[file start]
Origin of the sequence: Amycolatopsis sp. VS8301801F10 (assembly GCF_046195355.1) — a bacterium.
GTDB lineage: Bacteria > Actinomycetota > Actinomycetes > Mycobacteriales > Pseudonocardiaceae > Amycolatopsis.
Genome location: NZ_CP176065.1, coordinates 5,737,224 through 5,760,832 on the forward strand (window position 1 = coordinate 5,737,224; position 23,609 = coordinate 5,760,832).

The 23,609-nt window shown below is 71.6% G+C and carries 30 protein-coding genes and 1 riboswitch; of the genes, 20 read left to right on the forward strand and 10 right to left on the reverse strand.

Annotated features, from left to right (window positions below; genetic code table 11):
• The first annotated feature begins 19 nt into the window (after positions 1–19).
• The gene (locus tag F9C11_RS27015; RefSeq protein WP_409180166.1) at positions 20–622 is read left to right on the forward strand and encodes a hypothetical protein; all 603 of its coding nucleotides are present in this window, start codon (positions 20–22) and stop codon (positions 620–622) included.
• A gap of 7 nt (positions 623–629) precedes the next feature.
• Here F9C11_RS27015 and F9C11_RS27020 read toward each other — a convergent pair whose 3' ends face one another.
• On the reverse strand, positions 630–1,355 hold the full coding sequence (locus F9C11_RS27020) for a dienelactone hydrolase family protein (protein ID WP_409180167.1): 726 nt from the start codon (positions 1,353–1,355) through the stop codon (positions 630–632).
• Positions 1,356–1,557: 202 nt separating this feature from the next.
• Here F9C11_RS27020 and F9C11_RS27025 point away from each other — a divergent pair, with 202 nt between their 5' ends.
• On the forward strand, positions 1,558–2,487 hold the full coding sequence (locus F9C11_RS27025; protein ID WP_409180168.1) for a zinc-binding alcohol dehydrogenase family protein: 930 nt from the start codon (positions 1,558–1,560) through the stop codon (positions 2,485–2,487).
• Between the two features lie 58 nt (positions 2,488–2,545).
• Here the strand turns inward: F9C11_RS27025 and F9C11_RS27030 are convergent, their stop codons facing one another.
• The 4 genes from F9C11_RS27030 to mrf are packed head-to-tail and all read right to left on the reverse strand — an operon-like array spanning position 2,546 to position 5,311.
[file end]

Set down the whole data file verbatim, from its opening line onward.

Origin of the sequence: Amycolatopsis sp. VS8301801F10 (assembly GCF_046195355.1) — a bacterium.
GTDB lineage: Bacteria > Actinomycetota > Actinomycetes > Mycobacteriales > Pseudonocardiaceae > Amycolatopsis.
Genome location: NZ_CP176065.1, coordinates 5,737,224 through 5,760,832 on the forward strand (window position 1 = coordinate 5,737,224; position 23,609 = coordinate 5,760,832).

The 23,609-nt window shown below is 71.6% G+C and carries 30 protein-coding genes and 1 riboswitch; of the genes, 20 read left to right on the forward strand and 10 right to left on the reverse strand.

Annotated features, from left to right (window positions below; genetic code table 11):
• The first annotated feature begins 19 nt into the window (after positions 1–19).
• The gene (locus tag F9C11_RS27015; RefSeq protein WP_409180166.1) at positions 20–622 is read left to right on the forward strand and encodes a hypothetical protein; all 603 of its coding nucleotides are present in this window, start codon (positions 20–22) and stop codon (positions 620–622) included.
• A gap of 7 nt (positions 623–629) precedes the next feature.
• Here F9C11_RS27015 and F9C11_RS27020 read toward each other — a convergent pair whose 3' ends face one another.
• On the reverse strand, positions 630–1,355 hold the full coding sequence (locus F9C11_RS27020) for a dienelactone hydrolase family protein (protein ID WP_409180167.1): 726 nt from the start codon (positions 1,353–1,355) through the stop codon (positions 630–632).
• Positions 1,356–1,557: 202 nt separating this feature from the next.
• Here F9C11_RS27020 and F9C11_RS27025 point away from each other — a divergent pair, with 202 nt between their 5' ends.
• On the forward strand, positions 1,558–2,487 hold the full coding sequence (locus F9C11_RS27025; protein ID WP_409180168.1) for a zinc-binding alcohol dehydrogenase family protein: 930 nt from the start codon (positions 1,558–1,560) through the stop codon (positions 2,485–2,487).
• Between the two features lie 58 nt (positions 2,488–2,545).
• Here the strand turns inward: F9C11_RS27025 and F9C11_RS27030 are convergent, their stop codons facing one another.
• The 4 genes from F9C11_RS27030 to mrf are packed head-to-tail and all read right to left on the reverse strand — an operon-like array spanning position 2,546 to position 5,311.